Lost your wallet? In Rome? In these days of real-time transactions, this isn’t a predicament that should destroy your vacation. First, report the theft of the credit cards by calling the number on the back of the card. If you were carrying any travelers checks as backup, you can replace these checks immediately, provided that you kept a record of the serial numbers separate from the checks themselves.
If you bank at a large international bank like Citibank or HSBC, go to the closest branch; if you know your account number, chances are you can get a new ATM card and withdraw money right away.
Western Union (tel. 800/325-6000; www.westernunion.com) sends money almost anywhere. Have someone back home order a transfer online, over the phone, or at one of the company’s offices, which is the cheapest option.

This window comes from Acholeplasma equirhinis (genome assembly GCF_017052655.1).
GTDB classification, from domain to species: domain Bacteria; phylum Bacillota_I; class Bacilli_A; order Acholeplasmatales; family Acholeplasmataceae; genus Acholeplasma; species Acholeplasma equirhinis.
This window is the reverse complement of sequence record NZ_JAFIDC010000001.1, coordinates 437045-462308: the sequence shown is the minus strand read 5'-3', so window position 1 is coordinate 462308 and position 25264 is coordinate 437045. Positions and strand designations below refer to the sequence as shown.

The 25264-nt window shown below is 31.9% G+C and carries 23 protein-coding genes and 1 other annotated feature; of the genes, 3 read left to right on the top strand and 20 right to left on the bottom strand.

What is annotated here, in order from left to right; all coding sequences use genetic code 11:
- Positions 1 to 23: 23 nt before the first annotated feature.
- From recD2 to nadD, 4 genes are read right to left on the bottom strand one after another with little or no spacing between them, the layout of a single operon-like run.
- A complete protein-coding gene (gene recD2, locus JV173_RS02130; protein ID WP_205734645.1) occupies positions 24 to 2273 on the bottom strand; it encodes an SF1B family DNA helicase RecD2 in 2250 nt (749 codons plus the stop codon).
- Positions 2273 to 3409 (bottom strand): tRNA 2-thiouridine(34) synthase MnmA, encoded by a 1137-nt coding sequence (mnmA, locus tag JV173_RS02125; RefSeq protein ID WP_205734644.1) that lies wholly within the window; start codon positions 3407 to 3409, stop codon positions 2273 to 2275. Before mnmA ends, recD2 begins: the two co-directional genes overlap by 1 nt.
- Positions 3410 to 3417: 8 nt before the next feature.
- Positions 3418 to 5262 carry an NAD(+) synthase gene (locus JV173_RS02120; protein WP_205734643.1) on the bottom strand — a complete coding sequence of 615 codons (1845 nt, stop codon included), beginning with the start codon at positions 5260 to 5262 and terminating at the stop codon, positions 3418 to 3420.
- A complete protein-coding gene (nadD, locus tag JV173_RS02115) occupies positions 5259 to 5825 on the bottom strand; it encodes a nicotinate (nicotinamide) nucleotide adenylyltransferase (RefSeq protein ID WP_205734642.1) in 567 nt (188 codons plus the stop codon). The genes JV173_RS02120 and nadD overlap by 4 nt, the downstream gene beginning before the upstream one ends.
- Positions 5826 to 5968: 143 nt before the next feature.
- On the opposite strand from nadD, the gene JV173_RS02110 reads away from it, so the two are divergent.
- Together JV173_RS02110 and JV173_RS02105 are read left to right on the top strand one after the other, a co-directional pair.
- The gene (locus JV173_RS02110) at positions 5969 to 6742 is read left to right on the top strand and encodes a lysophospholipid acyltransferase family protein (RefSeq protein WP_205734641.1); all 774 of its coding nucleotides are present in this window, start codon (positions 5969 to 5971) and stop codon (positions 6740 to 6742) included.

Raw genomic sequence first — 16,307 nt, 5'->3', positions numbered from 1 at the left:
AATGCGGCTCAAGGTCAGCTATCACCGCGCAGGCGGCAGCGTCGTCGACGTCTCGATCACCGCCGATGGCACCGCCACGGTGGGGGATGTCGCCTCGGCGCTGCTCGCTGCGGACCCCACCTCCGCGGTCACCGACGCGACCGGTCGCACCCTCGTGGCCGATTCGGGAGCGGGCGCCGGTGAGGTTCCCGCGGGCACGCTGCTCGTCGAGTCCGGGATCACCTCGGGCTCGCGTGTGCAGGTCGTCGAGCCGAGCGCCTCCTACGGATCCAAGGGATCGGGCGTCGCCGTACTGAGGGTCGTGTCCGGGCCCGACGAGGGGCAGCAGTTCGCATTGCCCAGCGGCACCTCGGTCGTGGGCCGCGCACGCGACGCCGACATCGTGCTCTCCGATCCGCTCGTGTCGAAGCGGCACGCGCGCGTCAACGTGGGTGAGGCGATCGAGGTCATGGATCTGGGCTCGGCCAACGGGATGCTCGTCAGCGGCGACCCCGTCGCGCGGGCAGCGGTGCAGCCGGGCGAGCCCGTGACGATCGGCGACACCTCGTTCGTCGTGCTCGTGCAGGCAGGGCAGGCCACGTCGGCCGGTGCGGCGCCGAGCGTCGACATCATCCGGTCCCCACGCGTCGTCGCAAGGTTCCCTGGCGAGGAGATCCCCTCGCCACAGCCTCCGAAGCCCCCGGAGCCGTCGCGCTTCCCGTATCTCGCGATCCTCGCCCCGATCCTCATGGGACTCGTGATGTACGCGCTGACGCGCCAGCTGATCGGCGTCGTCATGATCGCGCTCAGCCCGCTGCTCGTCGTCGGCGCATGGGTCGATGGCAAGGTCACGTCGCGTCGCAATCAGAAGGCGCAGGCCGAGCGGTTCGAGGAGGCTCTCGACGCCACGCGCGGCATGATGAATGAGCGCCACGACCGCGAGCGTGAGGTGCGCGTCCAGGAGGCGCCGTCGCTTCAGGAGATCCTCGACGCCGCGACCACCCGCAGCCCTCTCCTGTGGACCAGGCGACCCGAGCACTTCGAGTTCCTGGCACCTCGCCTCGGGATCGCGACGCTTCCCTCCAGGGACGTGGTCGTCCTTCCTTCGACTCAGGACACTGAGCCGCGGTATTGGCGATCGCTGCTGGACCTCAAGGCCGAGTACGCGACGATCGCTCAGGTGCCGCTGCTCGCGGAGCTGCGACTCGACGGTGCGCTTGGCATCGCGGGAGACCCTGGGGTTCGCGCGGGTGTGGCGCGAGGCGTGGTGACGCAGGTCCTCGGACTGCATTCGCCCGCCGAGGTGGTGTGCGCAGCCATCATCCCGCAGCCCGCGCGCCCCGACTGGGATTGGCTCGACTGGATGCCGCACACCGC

The U.S. State Department’s Overseas Citizens Services (tel. 202/647-5225) can wire money to any U.S. consulate or embassy abroad for a fee of $30. Just have someone back home wire money or send a money order or cashiers check to the state department, which will then disburse the funds as soon as the next working day after it receives them.
For more tips on managing your money while traveling, see our Money Matters feature.
Photo credit: Sean Locke